Today in the Mission Yearbook

International Day of Farmers’ Struggles is April 17

 

Pacific Islanders reinvigorate traditional food systems and community unity

April 16, 2022

Weeding the tomato plants. (Photo courtesy of PCC)

In the Pacific, subsistence farming on land and subsistence fishing remains a foundation of livelihoods across our sea of islands, as well as a source of income. Climate change induced extreme weather (storms, cyclones/hurricanes, droughts, floods, etc.) and salt-water inundation from rising seas has already had a major impact on our plantations and farms.

From 2020 onward, as a result of the global COVID-19 pandemic, Pacific Island countries that depend on tourism were affected severely. Fiji, which is the largest of these countries, was affected badly, with laid-off workers in tourism-related industries, such as hotels and travel companies, turning to farming and fishing for survival.

The impact of the first wave of COVID-19 border closures and lockdowns was compounded by climate-induced extreme weather patterns (severe tropical cyclones). This reduced agricultural production, food, and incomes. Families and communities sought ways to increase their own households’ production of root crops, vegetables and fruits.

Urban families and communities were the most affected with limited space to plant. In the Solomon Islands, Vanuatu, Fiji and Tonga, the Pacific Conference of Churches with partners, including the Presbyterian Church (U.S.A.), developed two responses to support resilience to COVID-19 and food security through seedbanks (in the Solomon Islands and Vanuatu) and urban foodbanks (in Tonga and Fiji) in the form of an urban-based farms with land belonging to the Tongan National Council of Churches (Tonga) and the Pacific Conference of Churches (Fiji). These urban foodbanks, managed and farmed by TNCC (Tonga) and PCC (Fiji) staff, provided fresh vegetables for families and communities not able to afford them from markets or grow them due to lack of access to arable land as well as those in care facilities (seniors, children).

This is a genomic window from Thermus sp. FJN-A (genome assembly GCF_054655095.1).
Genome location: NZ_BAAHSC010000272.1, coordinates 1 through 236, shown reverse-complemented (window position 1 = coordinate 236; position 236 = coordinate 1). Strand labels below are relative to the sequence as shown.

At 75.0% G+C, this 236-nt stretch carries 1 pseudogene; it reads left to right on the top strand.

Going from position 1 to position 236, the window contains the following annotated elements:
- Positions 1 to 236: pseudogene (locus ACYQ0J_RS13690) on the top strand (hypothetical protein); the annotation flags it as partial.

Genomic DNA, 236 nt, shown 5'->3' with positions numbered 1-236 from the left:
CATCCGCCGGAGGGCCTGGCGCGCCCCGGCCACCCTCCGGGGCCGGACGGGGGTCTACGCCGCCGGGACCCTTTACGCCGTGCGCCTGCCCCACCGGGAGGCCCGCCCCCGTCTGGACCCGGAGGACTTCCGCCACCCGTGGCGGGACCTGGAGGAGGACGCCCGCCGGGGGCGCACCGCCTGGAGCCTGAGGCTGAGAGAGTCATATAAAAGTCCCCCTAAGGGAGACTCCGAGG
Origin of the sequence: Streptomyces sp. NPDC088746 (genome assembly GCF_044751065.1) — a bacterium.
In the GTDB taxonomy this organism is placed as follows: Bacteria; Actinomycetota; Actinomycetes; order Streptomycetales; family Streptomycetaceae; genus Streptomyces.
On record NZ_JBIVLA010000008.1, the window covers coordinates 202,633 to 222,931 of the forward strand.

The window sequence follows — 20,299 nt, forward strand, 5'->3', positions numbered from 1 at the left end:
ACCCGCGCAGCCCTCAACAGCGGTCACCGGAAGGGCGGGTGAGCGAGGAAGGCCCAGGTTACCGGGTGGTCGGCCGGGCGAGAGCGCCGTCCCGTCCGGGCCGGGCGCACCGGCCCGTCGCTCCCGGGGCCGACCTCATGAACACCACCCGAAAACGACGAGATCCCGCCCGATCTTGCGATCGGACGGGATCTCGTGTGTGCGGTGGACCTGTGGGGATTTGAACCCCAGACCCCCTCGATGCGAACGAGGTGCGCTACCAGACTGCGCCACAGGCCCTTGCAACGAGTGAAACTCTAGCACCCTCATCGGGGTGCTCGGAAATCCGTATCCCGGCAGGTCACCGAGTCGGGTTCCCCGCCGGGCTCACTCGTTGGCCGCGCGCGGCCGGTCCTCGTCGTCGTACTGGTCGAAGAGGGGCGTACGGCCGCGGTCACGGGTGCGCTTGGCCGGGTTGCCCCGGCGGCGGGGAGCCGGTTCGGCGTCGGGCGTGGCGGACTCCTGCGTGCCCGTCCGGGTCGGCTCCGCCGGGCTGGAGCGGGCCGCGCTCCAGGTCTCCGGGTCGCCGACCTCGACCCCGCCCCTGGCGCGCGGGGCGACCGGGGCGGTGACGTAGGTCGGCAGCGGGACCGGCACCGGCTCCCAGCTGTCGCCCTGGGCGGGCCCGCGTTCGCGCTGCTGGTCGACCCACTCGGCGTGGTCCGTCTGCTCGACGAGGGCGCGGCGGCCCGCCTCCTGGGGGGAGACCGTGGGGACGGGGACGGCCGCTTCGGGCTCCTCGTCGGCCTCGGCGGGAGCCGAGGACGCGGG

In rural communities, cultural safety networks and traditional food systems have been reinvigorated. In Fijian villages, the concept of Solesolevaki (community unity, reciprocity, trust and social capital) meant that every member of the community was valued and cared for, and that all worked collectively in farming plantations, fishing and other subsistence activities during the lockdown. As more Fijians found themselves unemployed due to the pandemic, they began to either return to their villages or utilize the practices of Solesolevaki in their urban communities.

The pressure of a capitalist market-oriented economy imposed on many Pacific developing countries, has led, over time, to a shift from the values of community well-being and a perspective of abundance, to one of profit and scarcity. Initially this influenced individual and community responses to the impacts of COVID-19: people in urban areas caught as much fish as they could, in case there no fish tomorrow; farming focused on short-term gain at the expense of the ecosystem. The practices of communal reciprocity, community unity and social capital had been replaced by individualism, materialism and selfishness.

The Pacific Conference of Churches Lomana Na Vulagi (Love the Stanger) Eco-Farm, established with support from the Presbyterian Hunger Program, seeks to model resilient, Indigenous farming techniques that are in harmony with the environment. Vulagi (Visitor or Foreigner) denotes the temporary tenure on Earth and recalls God’s exhortation to the Israelites on the lessons of hospitality and care to be learned from the experience in Egypt. The Eco-Farm is seen as an example to ecumenical and secular communities alike, throughout the region on how to put land to use in a sustainable, responsible and economically rewarding manner. This means the minimum destruction of trees and disruption of water sources, using available technology to reduce soil erosion, promoting organic farming methods for wellness and sustainability.

We observe the International Day of Farmers Struggles on April 17 every year to recognize the struggles of smallholder food producers globally and organize actions in support of food sovereignty and food justice.

Rev. James Bhagwan, Pacific Conference of Churches, Fiji

Today’s Focus: International Day of Farmers’ Struggles

Let us join in prayer for:

PC(USA) Agencies’ Staff
Jenny Oldham, Administrative Assistant, Presbyterian Hunger Program, Presbyterian Mission Agency
Dayna Oliver, Associate, International Program Administration, Presbyterian Disaster Assistance

Let us pray

We continue to pray for those farming communities who have been forced by necessity to shift from Indigenous, ecologically sensitive farming to a capitalist, unsustainable model of farming, and development. We pray for the courage and wisdom to help us reweave our models of farming, community and faith, so that in difficult times, we are resilient, unafraid and being ecologically sensitive.